a straight delegation for Harris. Mr.
Kirkpatrick and his friends stood by
Hermann, and placed before the con
vention a delegation favorable to the
present Congressman. In this in
stance, as in all others, the majority
would not recognize a single wish of
the minority, and the Harris slate was
forced through by a vote of over three
The convention was called, to order
by W. W. Percival, chairman of the
Polk County Central Committee, at
10-a. m. and nominations for a tem
porary chairman were asked for. C.
R. Farley, of South Dallas, offered
the name of W. T. Hoffman, of South
Independence, and no opposition be
ing offered, he was elected by a unan
imous vote. TJ. S. Grant, of South
Dallas, was nominated for temporary
G. W. McBoe moved that a com
mittee of five on credentials be ap
pointed, and the chairman named as
such committee G. W. McBee, Frank
Lucas, J. A. Baxter, P. Hadley and
E. E. Paddock.
On motion of D. P. Stouffer the
usual courtesies were extended to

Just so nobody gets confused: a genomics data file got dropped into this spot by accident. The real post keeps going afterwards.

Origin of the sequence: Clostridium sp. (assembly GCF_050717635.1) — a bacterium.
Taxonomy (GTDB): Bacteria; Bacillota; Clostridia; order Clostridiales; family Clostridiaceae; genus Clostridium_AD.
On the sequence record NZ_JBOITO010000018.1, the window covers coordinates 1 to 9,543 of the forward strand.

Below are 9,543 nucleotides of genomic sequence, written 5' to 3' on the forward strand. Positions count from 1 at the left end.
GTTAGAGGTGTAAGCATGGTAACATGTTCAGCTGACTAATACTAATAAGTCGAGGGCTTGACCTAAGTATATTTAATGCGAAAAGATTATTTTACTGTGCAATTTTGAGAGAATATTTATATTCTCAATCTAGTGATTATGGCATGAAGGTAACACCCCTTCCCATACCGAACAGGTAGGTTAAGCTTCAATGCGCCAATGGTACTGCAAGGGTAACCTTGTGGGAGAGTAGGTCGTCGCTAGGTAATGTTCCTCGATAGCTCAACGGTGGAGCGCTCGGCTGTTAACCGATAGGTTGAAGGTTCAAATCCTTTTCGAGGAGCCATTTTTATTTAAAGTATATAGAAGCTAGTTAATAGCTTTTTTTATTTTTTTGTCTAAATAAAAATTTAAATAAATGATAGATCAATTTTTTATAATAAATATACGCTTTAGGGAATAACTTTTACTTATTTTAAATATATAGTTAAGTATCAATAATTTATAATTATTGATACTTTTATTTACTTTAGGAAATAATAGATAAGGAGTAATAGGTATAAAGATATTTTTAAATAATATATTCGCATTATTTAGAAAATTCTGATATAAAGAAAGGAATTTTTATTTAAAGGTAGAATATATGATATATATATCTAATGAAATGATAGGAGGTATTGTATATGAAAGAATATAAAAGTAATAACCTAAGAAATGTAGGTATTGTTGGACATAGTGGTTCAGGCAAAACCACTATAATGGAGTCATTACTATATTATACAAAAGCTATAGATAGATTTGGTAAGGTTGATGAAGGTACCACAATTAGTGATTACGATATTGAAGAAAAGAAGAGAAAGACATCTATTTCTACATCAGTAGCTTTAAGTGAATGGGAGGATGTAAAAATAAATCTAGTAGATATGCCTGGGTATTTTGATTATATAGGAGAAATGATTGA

members of the press.
O. E. Lcet, of Falls City, moved that
no proxies be recognized unless the
person holding the proxy resided in
the ' same precinct as the delegate
granting it. This bold attempt to de
prive the Kirkpatrick forces of three
votes met with a storm of disapproval,
as nothing like it had ever been even
attempted in a Polk county convention
before. G. L. Hawkins arose to a
point of order, stating that the ques
tion could not be brought before the
temporary organization. He de
nounced the majority forces in the
severest terms for their efforts to
mercilessly crush and beat down the
minority just, because they had the
power to do so. He called attention to
tho precedents set by Stato and
District conventions in tho matter of
allowing proxies, and closed by scor
ing the opposition for being afraid to
trust their own committee without in
structions. Several anti-Kirkpatrick
men spoke in favor of tho motion, but
each time Mr. Hawkins answered with
telling effect and was making things
so strenuous for the chairman and
his followers that the convention
breathed a sigh of relief when J. H.
Moran moved to table the motion.
On motion of J. i. Moran for a
committee of five on order of business,
the Chair appointed J. L. Hanna,
C. R. Farley. H. B. Brophy, O. E. Leet
and D. L. Keyt.
D. P. Stouffer moved that a com
mittco of five on resolutions be ap
pointed, and the Chair looking clear
Lover the top of Mr. Stouffer's head, as